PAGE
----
JACKSON COUNTY, Ore. —With the school year winding down, educators are being confronted with a new reality, as they begin a new month. The state increased the amount of time students may have to quarantine, late last week. And with Oregon in the midst of the 4th wave of COVID-19, it’s bringing a new challenge to schools.
Educators say students and staff have settled into the swing of this new environment. But as the risk levels change in Jackson County, the schools are discovering different challenges.
“The reality is when there is spread in the community, that is going to have ramifications on the school,” said Superintendent Bret Champion.
The Medford School District has done full in-person instruction for almost a month now. Before that, some students had been out of the classroom for over a year.
“We had students who were freshman or were in kindergarten or in sixth or seventh grade who had never actually physically been in their school building,” said Champion.
With Jackson County back in the ‘extreme risk’ category, Superintendent Bret Champion says more cases in the community means more in the classroom.
With state health officials increasing quarantine protocols, to 14 days, an entire class in elementary school could be out weeks, with one positive test. For the secondary and high school level, the immediate circle sitting near the student must do the same.
“Even though there are families having to quarantine and kids having to quarantine and in some cases educators, the great majority are still in class,” said Champion.
“The last thing we want to do is quarantine but we know that we have supports in place so to assist those students and families if and when that does happen,” said Phoenix High Principal Toby Walker.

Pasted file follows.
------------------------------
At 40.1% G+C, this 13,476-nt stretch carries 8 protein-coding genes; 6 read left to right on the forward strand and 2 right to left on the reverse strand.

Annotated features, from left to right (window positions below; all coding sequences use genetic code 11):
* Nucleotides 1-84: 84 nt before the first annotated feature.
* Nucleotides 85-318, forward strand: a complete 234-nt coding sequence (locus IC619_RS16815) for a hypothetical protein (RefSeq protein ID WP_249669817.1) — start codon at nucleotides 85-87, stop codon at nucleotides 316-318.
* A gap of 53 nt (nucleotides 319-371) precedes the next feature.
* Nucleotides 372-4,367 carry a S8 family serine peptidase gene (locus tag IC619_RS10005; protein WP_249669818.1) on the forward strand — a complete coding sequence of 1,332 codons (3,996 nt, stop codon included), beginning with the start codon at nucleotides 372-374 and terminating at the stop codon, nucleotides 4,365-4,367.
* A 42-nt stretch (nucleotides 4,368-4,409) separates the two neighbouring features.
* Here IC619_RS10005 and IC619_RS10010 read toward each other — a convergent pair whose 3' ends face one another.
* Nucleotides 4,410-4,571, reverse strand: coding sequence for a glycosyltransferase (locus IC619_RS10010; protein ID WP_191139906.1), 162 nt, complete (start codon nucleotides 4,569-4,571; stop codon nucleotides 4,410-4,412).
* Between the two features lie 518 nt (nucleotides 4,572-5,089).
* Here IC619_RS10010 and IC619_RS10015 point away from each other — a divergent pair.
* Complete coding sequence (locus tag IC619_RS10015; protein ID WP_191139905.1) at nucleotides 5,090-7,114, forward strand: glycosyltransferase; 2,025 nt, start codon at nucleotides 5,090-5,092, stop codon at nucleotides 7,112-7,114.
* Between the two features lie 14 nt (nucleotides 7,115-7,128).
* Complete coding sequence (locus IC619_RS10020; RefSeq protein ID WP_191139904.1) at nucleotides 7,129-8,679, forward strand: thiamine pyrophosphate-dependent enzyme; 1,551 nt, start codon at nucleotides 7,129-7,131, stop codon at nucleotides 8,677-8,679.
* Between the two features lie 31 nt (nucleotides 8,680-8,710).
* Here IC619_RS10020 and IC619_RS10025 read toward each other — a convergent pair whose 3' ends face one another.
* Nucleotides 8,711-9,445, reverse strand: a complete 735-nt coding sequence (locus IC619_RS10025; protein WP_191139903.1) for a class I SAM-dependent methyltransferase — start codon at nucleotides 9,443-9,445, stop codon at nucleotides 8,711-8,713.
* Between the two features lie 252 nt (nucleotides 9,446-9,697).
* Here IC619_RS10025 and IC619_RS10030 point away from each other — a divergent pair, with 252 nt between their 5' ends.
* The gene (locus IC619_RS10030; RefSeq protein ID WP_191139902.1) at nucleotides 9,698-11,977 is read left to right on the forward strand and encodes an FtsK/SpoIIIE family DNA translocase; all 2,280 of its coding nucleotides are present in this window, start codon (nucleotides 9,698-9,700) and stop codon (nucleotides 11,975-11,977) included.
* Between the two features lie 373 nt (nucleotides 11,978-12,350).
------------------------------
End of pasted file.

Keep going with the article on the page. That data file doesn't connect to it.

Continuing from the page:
The Phoenix Talent School District, students have been back since February. Principal Walker says he’s seen great strides in that time.
“A majority of the students do much better in person not just academically, but socially and emotionally we’ve seen an amazing amount of kids regaining credit, getting reconnected to students and staff from being there on a consistent basis,” said Walker.
With June only a month away, end-of-year celebrations are in the works. For some, that means graduation.
“Being in extreme risk has definitely added another obstacle but having multiple plans and multiple ways to run things to try to honor the class of 2021 the best we can,” said Walker.
Both educators hope Jackson County starts seeing a decline in cases soon, so as many people as possible can celebrate graduating seniors, in just a few weeks.
Both schools say they are beginning conversations to navigate graduation plans. They say celebrating seniors is a top priority.
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